Heat budget in the North Atlantic subpolar gyre: Impacts of atmospheric weather regimes on the 1995 warming event
Laboratoire de Physique des Oceans, UMR 6523, CNRS/IFREMER/IRD/UBO, Brest, France; ICEMASA, Department of Oceanography, University of Cape Town, South Africa; CNRS-CERFACS, Toulouse, France
In the mid 1990s, the North Atlantic subpolar gyre has shown a dramatic warming event that has been thoroughly investigated from observations and numerical simulations. Some studies suggest that it was due to an interannual, wind-driven weakening and shrinking of the gyre that facilitated the penetration of warm Atlantic Water, the weakening of the gyre being attributed to changes in the North Atlantic Oscillation (NAO) and in the East Atlantic Pattern, which are the two dominant modes of atmospheric variability in the North Atlantic. However, other studies suggest that the warming event was due to a decadal, buoyancy-driven strengthening of the meridional overturning circulation and subsequent intensification of the poleward heat transport, in response to the positive NAO conditions of 1988-1995. To reconcile this discrepancy, the heat budget in the North Atlantic subpolar gyre is reconstructed from four ocean hindcast simulations sharing the same modelling platform but using different settings. The novelty of this work is the decomposition of the subpolar gyre into a western and an eastern subregion, which is motivated by water mass distribution around Reykjanes Ridge and by the fact that deep convection only occurs in the western subpolar gyre.In the western subpolar gyre, the 1995 warming event is the decadal, baroclinic ocean response to positive NAO conditions from 1988 to 1995. The latter induced increased surface heat loss in the Labrador Sea that intensified deep convection hence strengthened the meridional overturning circulation and the associated poleward heat transport. In the eastern subregion, a concomittant warming is induced by an interannual, barotropic adjustment of the gyre circulation to an abrupt switch from positive NAO conditions in winter 1995 to negative NAO conditions in winter 1996. Indeed, the gyre response to negative NAO conditions is a cyclonic intergyre-gyre that increases northward volume and heat transports at the southeastern limit of the subpolar gyre. Therefore, the discrepancies found in the literature about the 1995 warming event of the North Atlantic subpolar gyre are reconciled in the present work, which suggests that the atmospheric drivers, the mechanisms at stake and the associated timescales are different to the east and to the west of Reykjanes Ridge. © 2014 Elsevier Ltd.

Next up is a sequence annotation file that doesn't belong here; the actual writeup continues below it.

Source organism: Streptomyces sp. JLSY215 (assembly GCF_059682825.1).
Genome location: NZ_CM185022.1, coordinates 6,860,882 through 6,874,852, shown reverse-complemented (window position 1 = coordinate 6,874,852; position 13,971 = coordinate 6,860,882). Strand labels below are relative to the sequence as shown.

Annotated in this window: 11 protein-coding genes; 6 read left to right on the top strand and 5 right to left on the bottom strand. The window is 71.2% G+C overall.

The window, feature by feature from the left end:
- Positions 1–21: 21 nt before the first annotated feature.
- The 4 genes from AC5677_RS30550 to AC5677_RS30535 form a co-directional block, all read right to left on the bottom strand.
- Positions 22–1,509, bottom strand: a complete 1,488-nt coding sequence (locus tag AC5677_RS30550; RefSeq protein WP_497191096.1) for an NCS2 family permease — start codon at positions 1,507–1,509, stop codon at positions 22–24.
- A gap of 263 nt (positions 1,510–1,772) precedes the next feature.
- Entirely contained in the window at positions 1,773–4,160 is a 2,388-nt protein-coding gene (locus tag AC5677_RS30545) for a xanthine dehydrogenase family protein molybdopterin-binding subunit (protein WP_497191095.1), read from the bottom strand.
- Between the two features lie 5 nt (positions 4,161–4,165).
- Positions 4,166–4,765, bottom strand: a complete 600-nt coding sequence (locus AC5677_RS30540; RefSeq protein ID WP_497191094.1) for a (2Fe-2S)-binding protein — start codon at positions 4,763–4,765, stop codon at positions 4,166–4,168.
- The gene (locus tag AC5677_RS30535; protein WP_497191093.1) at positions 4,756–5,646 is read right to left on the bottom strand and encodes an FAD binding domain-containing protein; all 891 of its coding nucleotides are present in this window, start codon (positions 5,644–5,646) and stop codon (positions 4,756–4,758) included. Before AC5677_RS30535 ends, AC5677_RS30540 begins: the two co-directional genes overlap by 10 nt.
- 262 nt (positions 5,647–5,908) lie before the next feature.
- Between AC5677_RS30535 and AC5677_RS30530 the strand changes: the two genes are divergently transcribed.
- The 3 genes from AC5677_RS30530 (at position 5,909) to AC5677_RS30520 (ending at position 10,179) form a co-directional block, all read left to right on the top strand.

Heat budget; North Atlantic; Subpolar gyres; Weather regimes; climate change; extreme event; gyre; heat budget; hindcasting; North Atlantic Oscillation; numerical model; warming; water mass; wind-driven circulation; Atlantic Ocean; Reykjanes Ridge